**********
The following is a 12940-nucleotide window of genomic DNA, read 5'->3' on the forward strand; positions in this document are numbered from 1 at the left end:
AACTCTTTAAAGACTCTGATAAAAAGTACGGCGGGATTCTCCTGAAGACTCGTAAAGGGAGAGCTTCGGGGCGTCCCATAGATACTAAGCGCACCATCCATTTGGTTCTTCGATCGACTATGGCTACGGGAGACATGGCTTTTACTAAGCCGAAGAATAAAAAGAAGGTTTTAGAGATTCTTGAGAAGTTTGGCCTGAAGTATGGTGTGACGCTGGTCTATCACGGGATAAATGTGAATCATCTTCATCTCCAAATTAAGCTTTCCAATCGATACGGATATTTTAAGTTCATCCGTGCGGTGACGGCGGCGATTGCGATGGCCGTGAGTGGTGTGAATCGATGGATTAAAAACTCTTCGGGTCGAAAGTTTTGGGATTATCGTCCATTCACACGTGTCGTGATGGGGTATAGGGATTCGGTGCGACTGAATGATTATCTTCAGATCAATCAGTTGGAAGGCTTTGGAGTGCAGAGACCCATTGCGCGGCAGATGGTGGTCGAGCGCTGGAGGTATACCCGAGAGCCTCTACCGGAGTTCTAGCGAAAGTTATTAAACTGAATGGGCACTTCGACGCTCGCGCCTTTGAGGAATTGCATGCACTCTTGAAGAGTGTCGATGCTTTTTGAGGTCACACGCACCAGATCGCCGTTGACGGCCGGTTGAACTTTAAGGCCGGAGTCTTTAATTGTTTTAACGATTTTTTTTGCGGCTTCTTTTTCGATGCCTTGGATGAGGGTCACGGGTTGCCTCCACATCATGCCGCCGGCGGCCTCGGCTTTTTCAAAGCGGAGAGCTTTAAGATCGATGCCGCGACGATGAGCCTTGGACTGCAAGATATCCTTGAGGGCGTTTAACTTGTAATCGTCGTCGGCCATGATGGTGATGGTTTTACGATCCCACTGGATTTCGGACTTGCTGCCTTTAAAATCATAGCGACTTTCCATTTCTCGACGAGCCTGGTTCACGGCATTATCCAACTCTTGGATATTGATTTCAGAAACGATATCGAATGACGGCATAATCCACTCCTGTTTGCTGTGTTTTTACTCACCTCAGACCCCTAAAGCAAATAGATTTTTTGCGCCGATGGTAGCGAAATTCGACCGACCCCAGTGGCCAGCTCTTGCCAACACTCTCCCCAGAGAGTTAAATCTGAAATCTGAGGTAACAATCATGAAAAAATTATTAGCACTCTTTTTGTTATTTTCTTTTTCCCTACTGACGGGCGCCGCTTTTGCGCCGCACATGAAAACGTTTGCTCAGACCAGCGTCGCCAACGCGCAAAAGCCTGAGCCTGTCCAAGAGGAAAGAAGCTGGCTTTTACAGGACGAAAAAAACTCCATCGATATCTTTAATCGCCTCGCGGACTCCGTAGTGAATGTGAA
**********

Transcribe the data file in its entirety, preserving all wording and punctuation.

The following is a 12940-nucleotide window of genomic DNA, read 5'->3' on the forward strand; positions in this document are numbered from 1 at the left end:
AACTCTTTAAAGACTCTGATAAAAAGTACGGCGGGATTCTCCTGAAGACTCGTAAAGGGAGAGCTTCGGGGCGTCCCATAGATACTAAGCGCACCATCCATTTGGTTCTTCGATCGACTATGGCTACGGGAGACATGGCTTTTACTAAGCCGAAGAATAAAAAGAAGGTTTTAGAGATTCTTGAGAAGTTTGGCCTGAAGTATGGTGTGACGCTGGTCTATCACGGGATAAATGTGAATCATCTTCATCTCCAAATTAAGCTTTCCAATCGATACGGATATTTTAAGTTCATCCGTGCGGTGACGGCGGCGATTGCGATGGCCGTGAGTGGTGTGAATCGATGGATTAAAAACTCTTCGGGTCGAAAGTTTTGGGATTATCGTCCATTCACACGTGTCGTGATGGGGTATAGGGATTCGGTGCGACTGAATGATTATCTTCAGATCAATCAGTTGGAAGGCTTTGGAGTGCAGAGACCCATTGCGCGGCAGATGGTGGTCGAGCGCTGGAGGTATACCCGAGAGCCTCTACCGGAGTTCTAGCGAAAGTTATTAAACTGAATGGGCACTTCGACGCTCGCGCCTTTGAGGAATTGCATGCACTCTTGAAGAGTGTCGATGCTTTTTGAGGTCACACGCACCAGATCGCCGTTGACGGCCGGTTGAACTTTAAGGCCGGAGTCTTTAATTGTTTTAACGATTTTTTTTGCGGCTTCTTTTTCGATGCCTTGGATGAGGGTCACGGGTTGCCTCCACATCATGCCGCCGGCGGCCTCGGCTTTTTCAAAGCGGAGAGCTTTAAGATCGATGCCGCGACGATGAGCCTTGGACTGCAAGATATCCTTGAGGGCGTTTAACTTGTAATCGTCGTCGGCCATGATGGTGATGGTTTTACGATCCCACTGGATTTCGGACTTGCTGCCTTTAAAATCATAGCGACTTTCCATTTCTCGACGAGCCTGGTTCACGGCATTATCCAACTCTTGGATATTGATTTCAGAAACGATATCGAATGACGGCATAATCCACTCCTGTTTGCTGTGTTTTTACTCACCTCAGACCCCTAAAGCAAATAGATTTTTTGCGCCGATGGTAGCGAAATTCGACCGACCCCAGTGGCCAGCTCTTGCCAACACTCTCCCCAGAGAGTTAAATCTGAAATCTGAGGTAACAATCATGAAAAAATTATTAGCACTCTTTTTGTTATTTTCTTTTTCCCTACTGACGGGCGCCGCTTTTGCGCCGCACATGAAAACGTTTGCTCAGACCAGCGTCGCCAACGCGCAAAAGCCTGAGCCTGTCCAAGAGGAAAGAAGCTGGCTTTTACAGGACGAAAAAAACTCCATCGATATCTTTAATCGCCTCGCGGACTCCGTAGTGAATGTGAA